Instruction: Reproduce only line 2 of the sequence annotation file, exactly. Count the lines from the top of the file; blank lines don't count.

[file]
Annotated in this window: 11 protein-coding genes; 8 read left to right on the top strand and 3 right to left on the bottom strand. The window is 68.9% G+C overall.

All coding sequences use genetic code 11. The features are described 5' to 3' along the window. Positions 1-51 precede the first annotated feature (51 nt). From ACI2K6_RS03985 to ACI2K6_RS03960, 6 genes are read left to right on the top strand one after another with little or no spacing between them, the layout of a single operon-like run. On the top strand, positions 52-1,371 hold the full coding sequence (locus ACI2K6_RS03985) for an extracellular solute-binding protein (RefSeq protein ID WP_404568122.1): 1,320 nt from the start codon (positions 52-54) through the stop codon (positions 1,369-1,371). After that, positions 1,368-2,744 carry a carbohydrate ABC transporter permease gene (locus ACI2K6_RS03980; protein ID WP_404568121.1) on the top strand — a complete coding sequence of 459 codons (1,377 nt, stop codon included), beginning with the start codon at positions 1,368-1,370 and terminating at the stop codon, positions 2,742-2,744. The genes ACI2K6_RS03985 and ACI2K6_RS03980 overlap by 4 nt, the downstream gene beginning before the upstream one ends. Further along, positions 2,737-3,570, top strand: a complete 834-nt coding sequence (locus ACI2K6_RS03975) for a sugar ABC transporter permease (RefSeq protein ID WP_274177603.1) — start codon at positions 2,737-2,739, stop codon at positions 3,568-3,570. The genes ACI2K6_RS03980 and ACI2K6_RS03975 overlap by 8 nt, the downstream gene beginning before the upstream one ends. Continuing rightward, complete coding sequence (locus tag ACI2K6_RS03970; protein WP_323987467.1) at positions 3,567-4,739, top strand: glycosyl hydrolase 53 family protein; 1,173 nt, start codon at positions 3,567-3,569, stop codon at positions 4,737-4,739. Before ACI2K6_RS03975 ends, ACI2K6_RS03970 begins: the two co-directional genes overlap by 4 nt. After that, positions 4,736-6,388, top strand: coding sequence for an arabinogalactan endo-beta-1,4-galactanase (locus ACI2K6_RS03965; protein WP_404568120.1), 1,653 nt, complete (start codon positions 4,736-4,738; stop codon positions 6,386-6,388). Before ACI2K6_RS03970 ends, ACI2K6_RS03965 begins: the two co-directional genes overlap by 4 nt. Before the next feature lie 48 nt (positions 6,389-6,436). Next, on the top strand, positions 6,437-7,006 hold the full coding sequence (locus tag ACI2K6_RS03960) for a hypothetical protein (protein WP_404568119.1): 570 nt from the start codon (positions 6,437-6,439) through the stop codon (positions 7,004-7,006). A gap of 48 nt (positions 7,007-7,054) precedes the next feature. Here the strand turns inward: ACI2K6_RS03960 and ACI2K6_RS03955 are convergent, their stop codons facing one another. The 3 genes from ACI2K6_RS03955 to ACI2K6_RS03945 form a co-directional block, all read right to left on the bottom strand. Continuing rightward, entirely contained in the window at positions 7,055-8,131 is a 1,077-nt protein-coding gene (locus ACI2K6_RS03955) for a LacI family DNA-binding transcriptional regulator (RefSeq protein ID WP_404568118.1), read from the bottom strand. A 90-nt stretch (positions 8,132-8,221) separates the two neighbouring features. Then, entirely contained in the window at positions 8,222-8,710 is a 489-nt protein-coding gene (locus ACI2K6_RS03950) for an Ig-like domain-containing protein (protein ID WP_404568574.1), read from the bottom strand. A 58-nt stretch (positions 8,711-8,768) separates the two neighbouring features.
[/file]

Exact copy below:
All coding sequences use genetic code 11. The features are described 5' to 3' along the window. Positions 1-51 precede the first annotated feature (51 nt). From ACI2K6_RS03985 to ACI2K6_RS03960, 6 genes are read left to right on the top strand one after another with little or no spacing between them, the layout of a single operon-like run. On the top strand, positions 52-1,371 hold the full coding sequence (locus ACI2K6_RS03985) for an extracellular solute-binding protein (RefSeq protein ID WP_404568122.1): 1,320 nt from the start codon (positions 52-54) through the stop codon (positions 1,369-1,371). After that, positions 1,368-2,744 carry a carbohydrate ABC transporter permease gene (locus ACI2K6_RS03980; protein ID WP_404568121.1) on the top strand — a complete coding sequence of 459 codons (1,377 nt, stop codon included), beginning with the start codon at positions 1,368-1,370 and terminating at the stop codon, positions 2,742-2,744. The genes ACI2K6_RS03985 and ACI2K6_RS03980 overlap by 4 nt, the downstream gene beginning before the upstream one ends. Further along, positions 2,737-3,570, top strand: a complete 834-nt coding sequence (locus ACI2K6_RS03975) for a sugar ABC transporter permease (RefSeq protein ID WP_274177603.1) — start codon at positions 2,737-2,739, stop codon at positions 3,568-3,570. The genes ACI2K6_RS03980 and ACI2K6_RS03975 overlap by 8 nt, the downstream gene beginning before the upstream one ends. Continuing rightward, complete coding sequence (locus tag ACI2K6_RS03970; protein WP_323987467.1) at positions 3,567-4,739, top strand: glycosyl hydrolase 53 family protein; 1,173 nt, start codon at positions 3,567-3,569, stop codon at positions 4,737-4,739. Before ACI2K6_RS03975 ends, ACI2K6_RS03970 begins: the two co-directional genes overlap by 4 nt. After that, positions 4,736-6,388, top strand: coding sequence for an arabinogalactan endo-beta-1,4-galactanase (locus ACI2K6_RS03965; protein WP_404568120.1), 1,653 nt, complete (start codon positions 4,736-4,738; stop codon positions 6,386-6,388). Before ACI2K6_RS03970 ends, ACI2K6_RS03965 begins: the two co-directional genes overlap by 4 nt. Before the next feature lie 48 nt (positions 6,389-6,436). Next, on the top strand, positions 6,437-7,006 hold the full coding sequence (locus tag ACI2K6_RS03960) for a hypothetical protein (protein WP_404568119.1): 570 nt from the start codon (positions 6,437-6,439) through the stop codon (positions 7,004-7,006). A gap of 48 nt (positions 7,007-7,054) precedes the next feature. Here the strand turns inward: ACI2K6_RS03960 and ACI2K6_RS03955 are convergent, their stop codons facing one another. The 3 genes from ACI2K6_RS03955 to ACI2K6_RS03945 form a co-directional block, all read right to left on the bottom strand. Continuing rightward, entirely contained in the window at positions 7,055-8,131 is a 1,077-nt protein-coding gene (locus ACI2K6_RS03955) for a LacI family DNA-binding transcriptional regulator (RefSeq protein ID WP_404568118.1), read from the bottom strand. A 90-nt stretch (positions 8,132-8,221) separates the two neighbouring features. Then, entirely contained in the window at positions 8,222-8,710 is a 489-nt protein-coding gene (locus ACI2K6_RS03950) for an Ig-like domain-containing protein (protein ID WP_404568574.1), read from the bottom strand. A 58-nt stretch (positions 8,711-8,768) separates the two neighbouring features.